Archives November 2019

Mitochondria–Lysosome Crosstalk: From Physiology to Neurodegeneration

Source Trends in Molecular Medicine Mitochondria and lysosomes are pivotal organelles for cellular metabolism and also have important roles as signaling platforms. Many diseases are characterized by impaired mitochondrial or lysosomal function. These are often referred to as ‘mitochondrial diseases’, which have a primary cause in mitochondria, or as lysosomal storage diseases. Although each specific

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Wyss Institute researchers demonstrate machine-guided engineering of AAV capsids for gene therapy

High-throughput synthetic biology approach reveals hidden AAV features and could help fast-track future gene therapies Adeno-associated viruses (AAVs) have become the go-to vehicle for delivering therapeutic gene cargo to target tissues for the wave of gene therapies that are in development in academic and biotechnology laboratories. However, natural AAVs do not specifically target diseased cells

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BIOLOGICS ALLIANCE™ INITIATES COLLABORATION WITHIN ORTHOPAEDICS COMMUNITY

For the first time, The Arthroscopy Association of North America (AANA), the American Orthopaedic Society for Sports Medicine (AOSSM), the International Cartilage Repair Society (ICRS) and the ON Foundation have collaborated to form The Biologics Alliance (BA)™, an orthopaedic organization dedicated to providing one voice for all matters on musculoskeletal biologics and regenerative medicine. Recently, randomized clinical trials and clinical practice guidelines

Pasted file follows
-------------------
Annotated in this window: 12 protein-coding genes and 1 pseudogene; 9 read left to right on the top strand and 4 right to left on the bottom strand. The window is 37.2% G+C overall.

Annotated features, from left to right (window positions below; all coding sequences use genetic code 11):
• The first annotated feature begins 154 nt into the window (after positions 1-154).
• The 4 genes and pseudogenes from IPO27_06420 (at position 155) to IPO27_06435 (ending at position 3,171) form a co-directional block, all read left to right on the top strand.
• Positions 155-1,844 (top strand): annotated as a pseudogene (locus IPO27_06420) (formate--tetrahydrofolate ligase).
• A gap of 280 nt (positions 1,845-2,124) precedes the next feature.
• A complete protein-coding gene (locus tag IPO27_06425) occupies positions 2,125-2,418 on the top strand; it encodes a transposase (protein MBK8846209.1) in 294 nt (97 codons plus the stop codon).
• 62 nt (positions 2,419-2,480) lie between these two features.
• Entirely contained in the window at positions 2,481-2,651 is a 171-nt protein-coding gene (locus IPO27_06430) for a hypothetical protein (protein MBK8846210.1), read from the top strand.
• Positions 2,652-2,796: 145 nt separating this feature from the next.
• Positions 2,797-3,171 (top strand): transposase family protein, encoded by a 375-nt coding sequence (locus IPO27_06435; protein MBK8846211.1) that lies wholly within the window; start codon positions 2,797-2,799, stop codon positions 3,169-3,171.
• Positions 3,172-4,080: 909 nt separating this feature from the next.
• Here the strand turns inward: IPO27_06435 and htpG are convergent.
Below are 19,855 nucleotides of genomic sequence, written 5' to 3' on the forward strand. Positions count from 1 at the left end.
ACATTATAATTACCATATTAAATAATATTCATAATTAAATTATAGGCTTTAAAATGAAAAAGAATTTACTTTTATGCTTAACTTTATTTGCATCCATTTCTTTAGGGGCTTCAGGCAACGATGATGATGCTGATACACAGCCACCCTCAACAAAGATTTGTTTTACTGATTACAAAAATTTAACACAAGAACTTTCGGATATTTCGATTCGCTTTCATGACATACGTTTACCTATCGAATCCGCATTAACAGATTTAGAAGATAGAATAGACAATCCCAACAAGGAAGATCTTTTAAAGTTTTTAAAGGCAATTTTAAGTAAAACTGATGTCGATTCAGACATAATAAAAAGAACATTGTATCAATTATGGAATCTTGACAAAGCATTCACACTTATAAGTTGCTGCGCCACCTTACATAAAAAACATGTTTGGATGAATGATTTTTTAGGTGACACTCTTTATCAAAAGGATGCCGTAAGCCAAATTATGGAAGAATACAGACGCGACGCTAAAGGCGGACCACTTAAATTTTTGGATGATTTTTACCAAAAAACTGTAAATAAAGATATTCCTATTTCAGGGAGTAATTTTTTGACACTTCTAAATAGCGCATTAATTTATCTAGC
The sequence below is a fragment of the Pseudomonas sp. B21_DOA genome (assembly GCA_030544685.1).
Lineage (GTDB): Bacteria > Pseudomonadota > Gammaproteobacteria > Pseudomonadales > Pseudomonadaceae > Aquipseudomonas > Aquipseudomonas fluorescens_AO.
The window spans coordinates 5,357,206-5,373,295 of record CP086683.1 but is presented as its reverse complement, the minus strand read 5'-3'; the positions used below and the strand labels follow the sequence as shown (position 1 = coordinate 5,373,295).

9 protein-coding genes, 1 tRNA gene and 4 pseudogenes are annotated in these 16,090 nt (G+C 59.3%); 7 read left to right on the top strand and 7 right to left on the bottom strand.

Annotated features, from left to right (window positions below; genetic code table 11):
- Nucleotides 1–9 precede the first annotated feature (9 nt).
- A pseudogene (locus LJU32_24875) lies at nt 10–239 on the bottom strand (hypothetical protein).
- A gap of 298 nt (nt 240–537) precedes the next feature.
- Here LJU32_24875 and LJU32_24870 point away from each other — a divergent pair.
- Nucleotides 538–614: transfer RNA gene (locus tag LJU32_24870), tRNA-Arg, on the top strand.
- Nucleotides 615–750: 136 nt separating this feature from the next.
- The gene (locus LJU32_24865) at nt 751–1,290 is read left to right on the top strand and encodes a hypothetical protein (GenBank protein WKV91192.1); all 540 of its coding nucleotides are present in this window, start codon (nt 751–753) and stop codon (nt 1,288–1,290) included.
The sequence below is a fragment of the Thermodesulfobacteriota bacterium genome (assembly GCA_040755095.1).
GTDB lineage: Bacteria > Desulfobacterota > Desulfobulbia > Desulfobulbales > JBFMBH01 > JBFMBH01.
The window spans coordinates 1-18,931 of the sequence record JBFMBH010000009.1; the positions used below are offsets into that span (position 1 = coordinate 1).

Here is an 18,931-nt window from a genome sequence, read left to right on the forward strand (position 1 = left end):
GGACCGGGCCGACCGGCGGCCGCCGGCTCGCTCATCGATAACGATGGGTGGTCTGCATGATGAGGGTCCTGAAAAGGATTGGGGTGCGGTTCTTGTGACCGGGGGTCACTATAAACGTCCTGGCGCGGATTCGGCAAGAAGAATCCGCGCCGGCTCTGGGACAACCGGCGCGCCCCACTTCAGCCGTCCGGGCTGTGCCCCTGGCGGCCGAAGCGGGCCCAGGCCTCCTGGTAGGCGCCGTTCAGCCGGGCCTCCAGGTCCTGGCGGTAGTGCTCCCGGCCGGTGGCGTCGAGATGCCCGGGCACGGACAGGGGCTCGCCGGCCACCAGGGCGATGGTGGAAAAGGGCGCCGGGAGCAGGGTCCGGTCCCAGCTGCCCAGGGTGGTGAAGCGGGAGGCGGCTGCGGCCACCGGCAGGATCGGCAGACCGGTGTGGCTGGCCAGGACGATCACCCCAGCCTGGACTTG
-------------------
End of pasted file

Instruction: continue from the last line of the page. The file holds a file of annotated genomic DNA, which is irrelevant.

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Investment in UK cell and gene therapy manufacturing set to continue

New data released shows cell and gene therapy manufacturing facilities are rapidly becoming operational reflecting job expansion in the sector. Additional 6,000m2 of cell and gene therapy manufacturing space expected to become available within the next 12 months. The Cell and Gene Therapy Catapult (CGT Catapult) published the sixth annual UK cell and gene therapy

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Liquid-in-liquid printing method could be used for bioprinting organs

Liquid-in-liquid 3D printing was first presented in a BMW funded MIT project. Although the project initially seemed limited in scope the possibilities of 3D printing within a liquid medium opens new opportunities in terms of escaping gravitational pull and thus producing parts that require a more volumetric approach, such as biological structures and organs. As reported

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